Eleanor Oliphant is Completely Fine by Gail Honeyman
Published by Penguin Random House Audio Publishing Group on May 9, 2017
Genre(s): fiction, contemporary
Format & Length: audiobook, 11:09:10
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Eleanor Oliphant is a bit of an odd ball. She struggles with appropriate social skills and tends to say exactly what she’s thinking. That, combined with her unusual appearance (scarred cheek, sometime wearer of an eczema glove), means that Eleanor has become a bit of a loner – or ‘self-contained entity’ as she calls it. Nothing is missing in her carefully timetabled life and phone chats with ‘Mummy’ (in prison for crimes unknown).
But everything changes when Eleanor falls for the local Hipster-band frontman, Johnnie Rivers. As Eleanor prepares herself for her inevitable union with the object of her desire (appropriate attire, new laptop for Instagram stalking), she inadvertently befriends the new guy from her office, Raymond.
As Eleanor navigates the waters of obsessive love and her long-distance relationship with ‘Mummy’, she realises she can only overcome the horrors of her past if she accepts a little help from Raymond…
Filled with unabashed wit, Eleanor Oliphant follows its quirky and troubled female narrator as she realises that the only way to survive her current state of mind is to open her heart to friendship.
Eleanor Oliphant is Completely Fine was, in fact, more than fine. This remarkable debut by Gail Honeyman hit all the right notes for me.
“I aspire to average.”
I had seen a fair number of rave reviews for this book since its release this May, prompting me to bookmark both the e-book and audio versions in my library app. (I don’t know about you, but I tend to hem and haw over which books I should listen to on audio, so I like to flag both to know what all my options are and then decide later when I feel less indecisive.) The audiobook came available first, so I borrowed it thinking I could always return it in favor of the e-book if necessary. Well. I was not disappointed. Cathleen McCarron narrated this brilliantly. Her accent was on point, pulling me immediately into the setting, and she gave each character their own unique voice. Hearing this book read so smoothly only served to add to the experience.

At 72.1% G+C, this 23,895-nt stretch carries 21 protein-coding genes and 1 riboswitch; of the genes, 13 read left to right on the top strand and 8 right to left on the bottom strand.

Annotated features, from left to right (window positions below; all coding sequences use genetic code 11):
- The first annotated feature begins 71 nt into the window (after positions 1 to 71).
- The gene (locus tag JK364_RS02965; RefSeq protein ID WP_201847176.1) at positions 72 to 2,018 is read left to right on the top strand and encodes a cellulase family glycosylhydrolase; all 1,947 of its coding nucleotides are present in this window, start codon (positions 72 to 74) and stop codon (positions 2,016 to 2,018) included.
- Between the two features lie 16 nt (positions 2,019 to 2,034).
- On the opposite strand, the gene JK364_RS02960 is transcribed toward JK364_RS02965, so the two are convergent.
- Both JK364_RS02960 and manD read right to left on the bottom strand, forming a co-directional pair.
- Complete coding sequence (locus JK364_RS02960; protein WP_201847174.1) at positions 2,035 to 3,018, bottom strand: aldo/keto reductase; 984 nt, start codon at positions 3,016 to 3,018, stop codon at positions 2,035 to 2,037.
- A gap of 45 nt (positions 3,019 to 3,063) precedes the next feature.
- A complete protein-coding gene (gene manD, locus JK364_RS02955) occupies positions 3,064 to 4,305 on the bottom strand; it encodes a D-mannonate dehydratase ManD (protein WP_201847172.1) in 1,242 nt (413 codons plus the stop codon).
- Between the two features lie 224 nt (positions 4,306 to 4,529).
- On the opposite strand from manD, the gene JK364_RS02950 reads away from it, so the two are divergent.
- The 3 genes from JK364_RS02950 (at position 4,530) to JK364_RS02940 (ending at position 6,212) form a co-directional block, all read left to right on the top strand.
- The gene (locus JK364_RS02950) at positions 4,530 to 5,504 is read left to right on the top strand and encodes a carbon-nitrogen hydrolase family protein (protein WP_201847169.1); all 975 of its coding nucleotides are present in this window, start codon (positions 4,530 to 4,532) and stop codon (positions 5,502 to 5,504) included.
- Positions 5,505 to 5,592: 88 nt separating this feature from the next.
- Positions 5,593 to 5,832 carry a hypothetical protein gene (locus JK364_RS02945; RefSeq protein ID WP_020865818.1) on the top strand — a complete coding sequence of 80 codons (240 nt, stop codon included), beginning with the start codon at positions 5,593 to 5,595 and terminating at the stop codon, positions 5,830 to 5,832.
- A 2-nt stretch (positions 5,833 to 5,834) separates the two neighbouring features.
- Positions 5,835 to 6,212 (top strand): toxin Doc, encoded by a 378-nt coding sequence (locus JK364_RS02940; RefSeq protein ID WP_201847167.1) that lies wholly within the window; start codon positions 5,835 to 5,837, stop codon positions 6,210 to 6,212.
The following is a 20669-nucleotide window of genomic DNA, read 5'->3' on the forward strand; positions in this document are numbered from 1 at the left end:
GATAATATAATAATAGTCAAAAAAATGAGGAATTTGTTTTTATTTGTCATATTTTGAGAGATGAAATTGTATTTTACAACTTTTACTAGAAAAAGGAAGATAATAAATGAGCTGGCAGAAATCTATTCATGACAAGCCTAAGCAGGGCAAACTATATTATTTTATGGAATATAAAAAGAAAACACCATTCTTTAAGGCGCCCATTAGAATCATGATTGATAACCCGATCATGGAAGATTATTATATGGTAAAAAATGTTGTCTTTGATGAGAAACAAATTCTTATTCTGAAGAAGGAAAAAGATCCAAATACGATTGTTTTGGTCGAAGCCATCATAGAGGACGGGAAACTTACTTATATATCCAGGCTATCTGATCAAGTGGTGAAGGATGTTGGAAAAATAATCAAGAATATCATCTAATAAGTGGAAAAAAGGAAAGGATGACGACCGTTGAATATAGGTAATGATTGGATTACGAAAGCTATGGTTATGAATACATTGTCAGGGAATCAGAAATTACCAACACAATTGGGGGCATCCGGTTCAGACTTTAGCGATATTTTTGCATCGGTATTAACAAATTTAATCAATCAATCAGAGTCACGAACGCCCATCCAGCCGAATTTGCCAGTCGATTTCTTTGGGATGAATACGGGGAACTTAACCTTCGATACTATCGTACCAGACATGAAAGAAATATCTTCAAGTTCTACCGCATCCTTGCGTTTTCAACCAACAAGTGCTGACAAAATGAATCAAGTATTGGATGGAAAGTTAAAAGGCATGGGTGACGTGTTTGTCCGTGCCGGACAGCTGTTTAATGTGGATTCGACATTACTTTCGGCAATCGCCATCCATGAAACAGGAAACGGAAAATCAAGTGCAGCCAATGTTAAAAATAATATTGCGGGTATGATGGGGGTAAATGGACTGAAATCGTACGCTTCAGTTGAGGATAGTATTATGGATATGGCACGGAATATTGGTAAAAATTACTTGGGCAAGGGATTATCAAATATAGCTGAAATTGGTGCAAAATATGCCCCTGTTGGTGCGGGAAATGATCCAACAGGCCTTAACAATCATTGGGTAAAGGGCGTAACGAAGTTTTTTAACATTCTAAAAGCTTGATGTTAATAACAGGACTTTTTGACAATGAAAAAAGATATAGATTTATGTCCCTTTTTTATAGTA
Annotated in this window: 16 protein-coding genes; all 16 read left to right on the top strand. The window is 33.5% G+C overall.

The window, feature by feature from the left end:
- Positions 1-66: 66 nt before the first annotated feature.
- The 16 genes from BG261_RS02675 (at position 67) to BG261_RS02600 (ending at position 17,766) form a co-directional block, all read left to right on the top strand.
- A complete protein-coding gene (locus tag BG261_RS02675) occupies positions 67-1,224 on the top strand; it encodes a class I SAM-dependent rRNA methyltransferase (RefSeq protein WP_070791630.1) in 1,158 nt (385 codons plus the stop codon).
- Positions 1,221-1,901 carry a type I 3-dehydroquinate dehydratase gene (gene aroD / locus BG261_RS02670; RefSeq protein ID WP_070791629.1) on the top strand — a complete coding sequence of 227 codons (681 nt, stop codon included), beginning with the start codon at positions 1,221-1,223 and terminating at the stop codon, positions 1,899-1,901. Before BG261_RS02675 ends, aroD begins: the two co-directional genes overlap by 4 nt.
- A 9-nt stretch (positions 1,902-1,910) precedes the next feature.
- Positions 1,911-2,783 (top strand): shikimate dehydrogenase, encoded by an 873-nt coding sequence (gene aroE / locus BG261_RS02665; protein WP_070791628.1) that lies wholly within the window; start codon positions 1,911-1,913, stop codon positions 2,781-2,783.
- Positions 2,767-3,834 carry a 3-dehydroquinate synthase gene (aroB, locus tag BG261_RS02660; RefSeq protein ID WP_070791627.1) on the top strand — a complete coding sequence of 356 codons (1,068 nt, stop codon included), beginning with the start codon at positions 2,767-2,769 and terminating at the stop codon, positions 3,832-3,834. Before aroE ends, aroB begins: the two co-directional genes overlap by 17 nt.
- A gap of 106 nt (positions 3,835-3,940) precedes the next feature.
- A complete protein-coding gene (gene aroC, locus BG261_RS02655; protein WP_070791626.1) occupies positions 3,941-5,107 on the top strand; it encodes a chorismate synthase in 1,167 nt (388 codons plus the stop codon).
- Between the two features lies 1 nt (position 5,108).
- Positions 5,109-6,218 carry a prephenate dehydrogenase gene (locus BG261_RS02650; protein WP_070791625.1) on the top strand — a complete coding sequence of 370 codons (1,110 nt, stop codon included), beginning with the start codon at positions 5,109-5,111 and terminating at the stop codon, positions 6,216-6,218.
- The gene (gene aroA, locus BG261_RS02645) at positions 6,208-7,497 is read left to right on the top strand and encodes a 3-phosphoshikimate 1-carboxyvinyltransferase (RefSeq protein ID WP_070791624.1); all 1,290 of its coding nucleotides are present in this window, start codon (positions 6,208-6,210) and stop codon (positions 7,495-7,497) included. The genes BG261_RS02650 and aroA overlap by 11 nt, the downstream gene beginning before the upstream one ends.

“What, I wondered, was the point of me?”
Eleanor Oliphant was a fascinating character. She is quirky, something of a loner, and lacking social skills. After only a few short chapters, I found I could relate to her on several accounts. As a certified introvert, there was a certain appeal to all the quiet time Eleanor seemed to have. Eleanor’s dislike of the constant company outings and parties she had to not only attend but also drop money for, and her questioning the reason why two adults getting married should receive household presents from others despite the fact that they presumably each already own kitchen utensils and the like, first had me giggling up a storm and then gave me pause to think, Hey, she’s kind of right! There was something about her eccentricity and utter directness that was delightfully charming.
“If someone asks you how you are, you are meant to say FINE. You are not meant to say that you cried yourself to sleep last night because you haven’t spoken to another person for two consecutive days. FINE is what you say.”
Although there were plenty of laugh out loud moments, this isn’t what I would call a happy book. I would call it a realistic book. It deals with some tough subjects and themes, including loneliness, trauma, and mental health, and does so in a way that is sympathetic and endearing. I don’t want to say too much else so as to avoid spoilers, so let me end with this: I highly recommend this poignant novel.